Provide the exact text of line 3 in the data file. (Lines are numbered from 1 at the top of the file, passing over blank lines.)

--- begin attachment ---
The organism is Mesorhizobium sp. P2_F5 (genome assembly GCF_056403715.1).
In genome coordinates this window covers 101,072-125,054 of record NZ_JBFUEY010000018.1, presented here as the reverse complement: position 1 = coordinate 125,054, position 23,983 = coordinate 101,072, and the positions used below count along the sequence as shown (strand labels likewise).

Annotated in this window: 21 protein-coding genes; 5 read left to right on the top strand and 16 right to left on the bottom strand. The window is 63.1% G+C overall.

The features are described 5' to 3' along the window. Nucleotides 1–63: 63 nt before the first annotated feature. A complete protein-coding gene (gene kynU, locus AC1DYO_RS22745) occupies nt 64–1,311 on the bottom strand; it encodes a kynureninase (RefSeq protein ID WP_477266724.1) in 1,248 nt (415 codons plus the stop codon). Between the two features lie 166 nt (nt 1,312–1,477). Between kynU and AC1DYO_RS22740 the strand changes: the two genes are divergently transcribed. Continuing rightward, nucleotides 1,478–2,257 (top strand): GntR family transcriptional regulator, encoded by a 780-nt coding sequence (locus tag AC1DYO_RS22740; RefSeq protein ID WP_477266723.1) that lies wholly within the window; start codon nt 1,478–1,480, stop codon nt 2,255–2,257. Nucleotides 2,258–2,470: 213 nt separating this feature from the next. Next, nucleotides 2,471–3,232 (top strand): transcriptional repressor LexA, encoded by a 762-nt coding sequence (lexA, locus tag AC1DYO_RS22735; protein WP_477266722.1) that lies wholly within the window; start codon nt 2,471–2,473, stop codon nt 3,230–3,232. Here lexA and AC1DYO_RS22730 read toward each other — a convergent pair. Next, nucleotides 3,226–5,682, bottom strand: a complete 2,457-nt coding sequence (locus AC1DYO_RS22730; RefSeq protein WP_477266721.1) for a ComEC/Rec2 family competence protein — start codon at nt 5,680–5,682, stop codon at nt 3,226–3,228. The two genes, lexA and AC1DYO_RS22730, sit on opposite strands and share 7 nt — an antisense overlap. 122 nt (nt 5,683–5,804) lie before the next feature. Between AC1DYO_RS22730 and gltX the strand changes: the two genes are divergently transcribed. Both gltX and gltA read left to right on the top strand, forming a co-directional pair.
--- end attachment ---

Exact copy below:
Annotated in this window: 21 protein-coding genes; 5 read left to right on the top strand and 16 right to left on the bottom strand. The window is 63.1% G+C overall.